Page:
There was a lot of general discussion during this meeting. Members discussed many peripheral topics such as "what would be the result or impact of doing 'X'". They reiterated the importance of focusing on regulating density to reduce reliance on PUDs and offer increased flexibility for residential and commercial developers.
Staff presented some examples of residential districts and density and provided a preferred format. Avon and Whitestown both use charts showing all the districts as a snapshot with the standards. This will be a more efficient and effective way to present information than having users page through the entire residential and commercial/industrial district to find information.
Members also discussed the need to carefully define density and spoke on some permitted uses. Much of the discussion at this point revolves around residential, but it is important to become comfortable with the format before moving on to details on commercial, industrial, or mixed-use districts.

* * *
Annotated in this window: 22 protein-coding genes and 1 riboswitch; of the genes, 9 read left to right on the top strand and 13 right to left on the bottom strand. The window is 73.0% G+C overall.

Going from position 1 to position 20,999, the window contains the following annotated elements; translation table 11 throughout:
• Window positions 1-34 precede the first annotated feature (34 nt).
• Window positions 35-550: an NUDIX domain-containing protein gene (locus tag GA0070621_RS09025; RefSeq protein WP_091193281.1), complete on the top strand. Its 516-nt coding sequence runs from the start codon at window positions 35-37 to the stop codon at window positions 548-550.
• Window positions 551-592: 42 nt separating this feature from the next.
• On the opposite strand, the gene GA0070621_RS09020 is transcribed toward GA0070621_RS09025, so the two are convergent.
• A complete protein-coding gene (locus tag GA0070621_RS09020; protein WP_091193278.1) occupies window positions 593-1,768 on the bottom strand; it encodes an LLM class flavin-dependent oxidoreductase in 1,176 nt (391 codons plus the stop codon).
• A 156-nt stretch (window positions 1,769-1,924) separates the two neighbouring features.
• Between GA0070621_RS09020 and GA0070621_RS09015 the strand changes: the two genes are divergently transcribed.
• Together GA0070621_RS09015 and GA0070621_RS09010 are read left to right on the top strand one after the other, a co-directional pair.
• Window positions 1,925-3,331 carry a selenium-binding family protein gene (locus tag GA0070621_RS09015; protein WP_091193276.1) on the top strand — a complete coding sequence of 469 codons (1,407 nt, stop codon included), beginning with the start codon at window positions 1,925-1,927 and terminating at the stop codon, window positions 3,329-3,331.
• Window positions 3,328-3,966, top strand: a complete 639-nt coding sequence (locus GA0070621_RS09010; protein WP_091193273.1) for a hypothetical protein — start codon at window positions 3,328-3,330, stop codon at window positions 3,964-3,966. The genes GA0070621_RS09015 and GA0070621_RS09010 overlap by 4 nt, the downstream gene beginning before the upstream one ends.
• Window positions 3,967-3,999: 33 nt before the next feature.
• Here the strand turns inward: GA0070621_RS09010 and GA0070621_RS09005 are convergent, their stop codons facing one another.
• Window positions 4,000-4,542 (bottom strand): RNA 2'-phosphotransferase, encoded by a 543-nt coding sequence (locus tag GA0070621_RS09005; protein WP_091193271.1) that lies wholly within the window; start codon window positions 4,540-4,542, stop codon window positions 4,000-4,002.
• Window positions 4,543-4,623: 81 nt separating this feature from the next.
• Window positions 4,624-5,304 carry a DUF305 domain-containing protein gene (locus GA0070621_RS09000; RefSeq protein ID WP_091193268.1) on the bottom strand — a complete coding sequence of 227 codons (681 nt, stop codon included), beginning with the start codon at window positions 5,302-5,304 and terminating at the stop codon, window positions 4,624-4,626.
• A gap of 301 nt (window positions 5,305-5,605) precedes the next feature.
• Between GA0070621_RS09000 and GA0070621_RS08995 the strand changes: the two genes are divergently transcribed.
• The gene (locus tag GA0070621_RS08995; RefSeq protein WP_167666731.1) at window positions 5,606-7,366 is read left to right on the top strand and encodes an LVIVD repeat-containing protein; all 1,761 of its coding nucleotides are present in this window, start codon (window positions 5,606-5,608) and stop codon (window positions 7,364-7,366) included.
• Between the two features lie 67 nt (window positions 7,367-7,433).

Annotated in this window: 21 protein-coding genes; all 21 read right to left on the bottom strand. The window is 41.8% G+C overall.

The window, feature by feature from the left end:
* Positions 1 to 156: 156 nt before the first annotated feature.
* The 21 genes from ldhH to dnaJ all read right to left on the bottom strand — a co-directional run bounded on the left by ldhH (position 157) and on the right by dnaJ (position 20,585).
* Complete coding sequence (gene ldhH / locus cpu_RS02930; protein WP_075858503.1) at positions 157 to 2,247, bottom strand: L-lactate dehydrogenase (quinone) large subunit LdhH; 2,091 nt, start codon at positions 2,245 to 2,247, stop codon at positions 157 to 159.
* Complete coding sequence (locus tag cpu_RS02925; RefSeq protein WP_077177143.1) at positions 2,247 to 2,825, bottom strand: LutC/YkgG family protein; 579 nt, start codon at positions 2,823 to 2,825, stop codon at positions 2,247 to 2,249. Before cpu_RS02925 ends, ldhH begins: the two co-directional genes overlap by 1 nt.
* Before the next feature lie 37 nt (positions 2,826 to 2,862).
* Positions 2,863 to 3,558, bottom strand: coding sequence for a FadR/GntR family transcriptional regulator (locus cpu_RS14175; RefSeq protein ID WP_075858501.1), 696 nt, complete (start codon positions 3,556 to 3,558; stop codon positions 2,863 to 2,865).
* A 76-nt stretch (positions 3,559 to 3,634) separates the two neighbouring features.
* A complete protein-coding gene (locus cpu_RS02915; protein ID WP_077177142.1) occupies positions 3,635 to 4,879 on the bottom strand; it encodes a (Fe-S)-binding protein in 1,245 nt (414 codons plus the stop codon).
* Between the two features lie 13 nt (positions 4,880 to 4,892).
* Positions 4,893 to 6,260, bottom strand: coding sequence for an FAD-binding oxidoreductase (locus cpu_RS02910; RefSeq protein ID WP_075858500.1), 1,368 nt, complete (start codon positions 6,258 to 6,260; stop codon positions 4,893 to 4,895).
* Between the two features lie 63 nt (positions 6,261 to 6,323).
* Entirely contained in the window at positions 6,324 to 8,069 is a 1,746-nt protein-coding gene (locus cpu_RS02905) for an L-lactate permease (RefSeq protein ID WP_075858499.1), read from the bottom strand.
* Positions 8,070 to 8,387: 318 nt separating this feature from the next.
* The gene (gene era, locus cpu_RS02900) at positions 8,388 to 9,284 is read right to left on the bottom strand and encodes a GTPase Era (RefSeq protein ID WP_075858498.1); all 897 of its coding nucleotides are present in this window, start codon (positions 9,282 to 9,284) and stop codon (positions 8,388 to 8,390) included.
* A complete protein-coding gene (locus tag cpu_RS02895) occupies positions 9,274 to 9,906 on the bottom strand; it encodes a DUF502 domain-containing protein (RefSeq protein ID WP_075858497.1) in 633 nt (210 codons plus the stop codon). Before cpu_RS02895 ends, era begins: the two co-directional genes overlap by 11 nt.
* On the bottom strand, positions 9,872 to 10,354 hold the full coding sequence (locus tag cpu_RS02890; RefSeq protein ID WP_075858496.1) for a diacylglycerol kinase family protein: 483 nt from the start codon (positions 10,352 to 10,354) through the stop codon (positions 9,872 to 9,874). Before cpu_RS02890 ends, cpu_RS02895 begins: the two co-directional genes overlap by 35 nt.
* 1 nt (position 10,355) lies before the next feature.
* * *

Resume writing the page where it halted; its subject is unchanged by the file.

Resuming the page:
Staff repeated their request for stakeholder names for the interview sessions. The proposed stakeholder groups are:
- Government (town staff, public safety, schools)
- Residential developers/builders
- Business/industrial developers/builders
- Technical users (engineers, architects, landscape architects)
- What are the most important issues regarding development in Brownsburg?
- What does the UDO do well?
- What specific improvements need to be made to the regulations?
- Are the processes easy to manage?
Finally, staff noted the potential to have occasional evening steering committee meetings to facilitate wider participation. Members present stated their desire to keep with the same schedule and wondered if there could be a call-in option for attendance. We will most likely have every third meeting be an evening one but keep the Wednesday day.
Group members stated they are interested in building flexibility into District standards to reduce reliance on Planned Developments, and to take a close look at existing sign regulations to see where those can be streamlined.